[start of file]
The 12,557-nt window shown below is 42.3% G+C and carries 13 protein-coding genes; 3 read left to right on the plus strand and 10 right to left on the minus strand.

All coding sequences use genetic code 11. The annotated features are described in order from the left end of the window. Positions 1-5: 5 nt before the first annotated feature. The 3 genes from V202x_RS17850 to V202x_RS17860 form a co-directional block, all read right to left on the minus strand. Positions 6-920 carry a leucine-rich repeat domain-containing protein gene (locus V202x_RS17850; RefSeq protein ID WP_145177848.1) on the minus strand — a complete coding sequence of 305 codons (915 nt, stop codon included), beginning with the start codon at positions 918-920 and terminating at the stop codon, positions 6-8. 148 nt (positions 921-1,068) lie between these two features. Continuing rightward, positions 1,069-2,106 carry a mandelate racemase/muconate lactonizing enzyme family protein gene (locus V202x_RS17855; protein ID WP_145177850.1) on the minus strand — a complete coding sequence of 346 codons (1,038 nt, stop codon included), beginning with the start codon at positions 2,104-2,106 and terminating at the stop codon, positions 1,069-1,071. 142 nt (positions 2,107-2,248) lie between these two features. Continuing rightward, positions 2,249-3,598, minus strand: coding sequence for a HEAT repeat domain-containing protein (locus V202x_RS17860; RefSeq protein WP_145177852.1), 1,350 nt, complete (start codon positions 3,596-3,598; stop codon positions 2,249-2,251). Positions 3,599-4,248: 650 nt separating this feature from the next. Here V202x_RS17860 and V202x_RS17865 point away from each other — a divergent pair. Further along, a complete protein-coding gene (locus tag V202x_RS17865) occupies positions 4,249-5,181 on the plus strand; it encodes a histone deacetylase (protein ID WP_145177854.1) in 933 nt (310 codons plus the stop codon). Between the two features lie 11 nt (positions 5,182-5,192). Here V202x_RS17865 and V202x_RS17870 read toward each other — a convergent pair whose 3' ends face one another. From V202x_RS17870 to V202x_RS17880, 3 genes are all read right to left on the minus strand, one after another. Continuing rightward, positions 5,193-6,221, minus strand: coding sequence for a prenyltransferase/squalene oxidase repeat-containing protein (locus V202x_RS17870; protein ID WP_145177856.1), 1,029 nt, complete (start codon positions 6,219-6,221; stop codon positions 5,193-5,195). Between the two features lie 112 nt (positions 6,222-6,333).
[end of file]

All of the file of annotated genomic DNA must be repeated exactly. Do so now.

The 12,557-nt window shown below is 42.3% G+C and carries 13 protein-coding genes; 3 read left to right on the plus strand and 10 right to left on the minus strand.

All coding sequences use genetic code 11. The annotated features are described in order from the left end of the window. Positions 1-5: 5 nt before the first annotated feature. The 3 genes from V202x_RS17850 to V202x_RS17860 form a co-directional block, all read right to left on the minus strand. Positions 6-920 carry a leucine-rich repeat domain-containing protein gene (locus V202x_RS17850; RefSeq protein ID WP_145177848.1) on the minus strand — a complete coding sequence of 305 codons (915 nt, stop codon included), beginning with the start codon at positions 918-920 and terminating at the stop codon, positions 6-8. 148 nt (positions 921-1,068) lie between these two features. Continuing rightward, positions 1,069-2,106 carry a mandelate racemase/muconate lactonizing enzyme family protein gene (locus V202x_RS17855; protein ID WP_145177850.1) on the minus strand — a complete coding sequence of 346 codons (1,038 nt, stop codon included), beginning with the start codon at positions 2,104-2,106 and terminating at the stop codon, positions 1,069-1,071. 142 nt (positions 2,107-2,248) lie between these two features. Continuing rightward, positions 2,249-3,598, minus strand: coding sequence for a HEAT repeat domain-containing protein (locus V202x_RS17860; RefSeq protein WP_145177852.1), 1,350 nt, complete (start codon positions 3,596-3,598; stop codon positions 2,249-2,251). Positions 3,599-4,248: 650 nt separating this feature from the next. Here V202x_RS17860 and V202x_RS17865 point away from each other — a divergent pair. Further along, a complete protein-coding gene (locus tag V202x_RS17865) occupies positions 4,249-5,181 on the plus strand; it encodes a histone deacetylase (protein ID WP_145177854.1) in 933 nt (310 codons plus the stop codon). Between the two features lie 11 nt (positions 5,182-5,192). Here V202x_RS17865 and V202x_RS17870 read toward each other — a convergent pair whose 3' ends face one another. From V202x_RS17870 to V202x_RS17880, 3 genes are all read right to left on the minus strand, one after another. Continuing rightward, positions 5,193-6,221, minus strand: coding sequence for a prenyltransferase/squalene oxidase repeat-containing protein (locus V202x_RS17870; protein ID WP_145177856.1), 1,029 nt, complete (start codon positions 6,219-6,221; stop codon positions 5,193-5,195). Between the two features lie 112 nt (positions 6,222-6,333).